|The Foods of England | Cookbooks | Diary | Index | Magic Menu | About ... ||
Food Map of England
- Lost Foods
- Classic Meals
- Curry Dishes
- Egg Dishes
- Fruits & Vegetables
- Game & Offal
- Meat & Meat Dishes
- Pastries and Pies
- Pot Meals
- Preserves & Jams
- Puddings & Sweets
- Sweets and Toffee
A highly-decorated disc of marzipan, typically about 1in thick, supported on a wafer or thin cake base. Since its heyday in the 16th and 17th centuries it seems that the cake base has got thicker while the marzipan has thinned, so that Marchpane has transmuted into the iced fruit cake, where the cake, not the marzipan, is the centrepiece (AW 1591, Huswife 1594, WM 1658, Family Guide 1747, etc)
Marchpane printed from a 1580s mould
Original Receipt in 'A book of cookrye. Very necessary for all such as delight therin', gathered by "AW" (AW 1591);
How to make a good Marchpaine.
First take a pound of long smal almonds and blanch them in cold water, and dry them as drye as you can, then grinde them small, and put no licour to them but as you must needs to keepe them from oyling, and that licour that you put in must be rosewater, in manner as you shall think good, but wet your Pestel therin, when ye have beaten them fine, take halfe a pound of Sugar and more, and see that it be beaten small in pouder, it must be fine sugar, then put it to your Almonds and beate them altogither, when they be beaten, take your wafers and cut them compasse round, and of the bignes you will have your Marchpaine, and then as soone as you can after the tempering of your stuffe, let it be put in your paste, and strike it abroad with a flat stick as even as you can, and pinch the very stuffe as it were an edge set upon, and then put a paper under it, and set it upon a faire boord, and lay lattin Basin over it the bottome upwarde, and then lay burning coles upon the bottom of the basin. To see how it baketh, if it happen to bren too fast in some place, folde papers as broad as the place is & lay it upon that place, and thus with attending ye shal bake it a little more then a quarter of an houre, and when it is wel baked, put on your gold and biskets, and stick in Comfits, and so you shall make a good Marchpaine. Or ever that you bake it you must cast on it fine Sugar and Rosewater that will make it look like Ice.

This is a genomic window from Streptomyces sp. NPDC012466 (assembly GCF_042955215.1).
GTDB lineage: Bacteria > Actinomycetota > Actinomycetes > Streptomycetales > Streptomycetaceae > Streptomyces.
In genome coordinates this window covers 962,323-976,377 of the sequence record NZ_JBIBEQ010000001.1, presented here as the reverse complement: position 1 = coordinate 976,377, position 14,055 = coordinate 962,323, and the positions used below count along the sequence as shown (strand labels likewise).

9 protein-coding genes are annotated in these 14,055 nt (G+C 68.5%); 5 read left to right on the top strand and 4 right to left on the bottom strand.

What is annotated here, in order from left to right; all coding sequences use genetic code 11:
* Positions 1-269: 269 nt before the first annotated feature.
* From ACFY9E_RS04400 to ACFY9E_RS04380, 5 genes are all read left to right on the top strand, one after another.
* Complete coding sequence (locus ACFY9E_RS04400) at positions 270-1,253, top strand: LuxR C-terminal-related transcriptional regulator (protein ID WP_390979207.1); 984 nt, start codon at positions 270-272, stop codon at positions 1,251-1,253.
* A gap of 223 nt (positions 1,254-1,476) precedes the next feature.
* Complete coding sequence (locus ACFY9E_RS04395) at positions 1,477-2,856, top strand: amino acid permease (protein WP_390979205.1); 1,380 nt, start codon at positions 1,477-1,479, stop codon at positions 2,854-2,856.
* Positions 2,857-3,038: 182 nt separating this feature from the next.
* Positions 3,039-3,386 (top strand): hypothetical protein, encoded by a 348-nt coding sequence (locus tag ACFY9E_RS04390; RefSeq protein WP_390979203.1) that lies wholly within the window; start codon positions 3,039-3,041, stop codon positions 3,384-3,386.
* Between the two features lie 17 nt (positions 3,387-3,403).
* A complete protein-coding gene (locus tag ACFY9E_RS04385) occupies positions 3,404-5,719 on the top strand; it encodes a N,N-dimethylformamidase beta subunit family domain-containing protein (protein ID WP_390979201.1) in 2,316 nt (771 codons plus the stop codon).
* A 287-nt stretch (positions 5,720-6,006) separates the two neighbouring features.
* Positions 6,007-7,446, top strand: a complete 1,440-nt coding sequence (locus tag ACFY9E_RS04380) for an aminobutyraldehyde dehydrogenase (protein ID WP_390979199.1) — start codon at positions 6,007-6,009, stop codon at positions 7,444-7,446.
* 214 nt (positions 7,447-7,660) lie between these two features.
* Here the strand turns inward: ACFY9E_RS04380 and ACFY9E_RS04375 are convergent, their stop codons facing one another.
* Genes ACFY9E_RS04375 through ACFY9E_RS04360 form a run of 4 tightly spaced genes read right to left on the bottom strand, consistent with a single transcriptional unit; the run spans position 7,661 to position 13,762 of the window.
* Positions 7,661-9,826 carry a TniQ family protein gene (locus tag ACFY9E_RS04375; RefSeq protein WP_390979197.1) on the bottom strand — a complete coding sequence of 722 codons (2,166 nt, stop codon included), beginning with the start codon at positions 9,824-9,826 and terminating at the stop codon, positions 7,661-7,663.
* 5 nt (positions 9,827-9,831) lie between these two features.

Original Receipt in WM 1658;
To make a Marchpan; to Ice him, &c.
Take two pound of Almonds blanched, & beaten in a stone Morter till they begin to come to a fine Past, and take a pound of sifted Sugar, and put it in the Morter with the Almonds, and so leave it till it come to a perfect Past, putting in now and then a Spoonfull of Rosewater to keep them from Oyling; when you have beaten them to a perfect Past cover the Marchpan in a sheet, as big as a Charger, and set an edge about as you do about a Tart, and a bottome of wafers under him; thus bake it in an oven or baking pan, when you see your marchpan is hard and dry, take it out and Ice him with Rosewater and sugar being made as thick as butter for Fritters; so spread it on him with a wing-feather; so put it into the Oven againe, and when you see it rise high, then take it out and garnish it with some pretty conceits made part of the same stuff, stick long cumfets uprigh in him so serve it.
Sitemap - This page updated 27/06/2017 - Copyright © Glyn Hughes 2017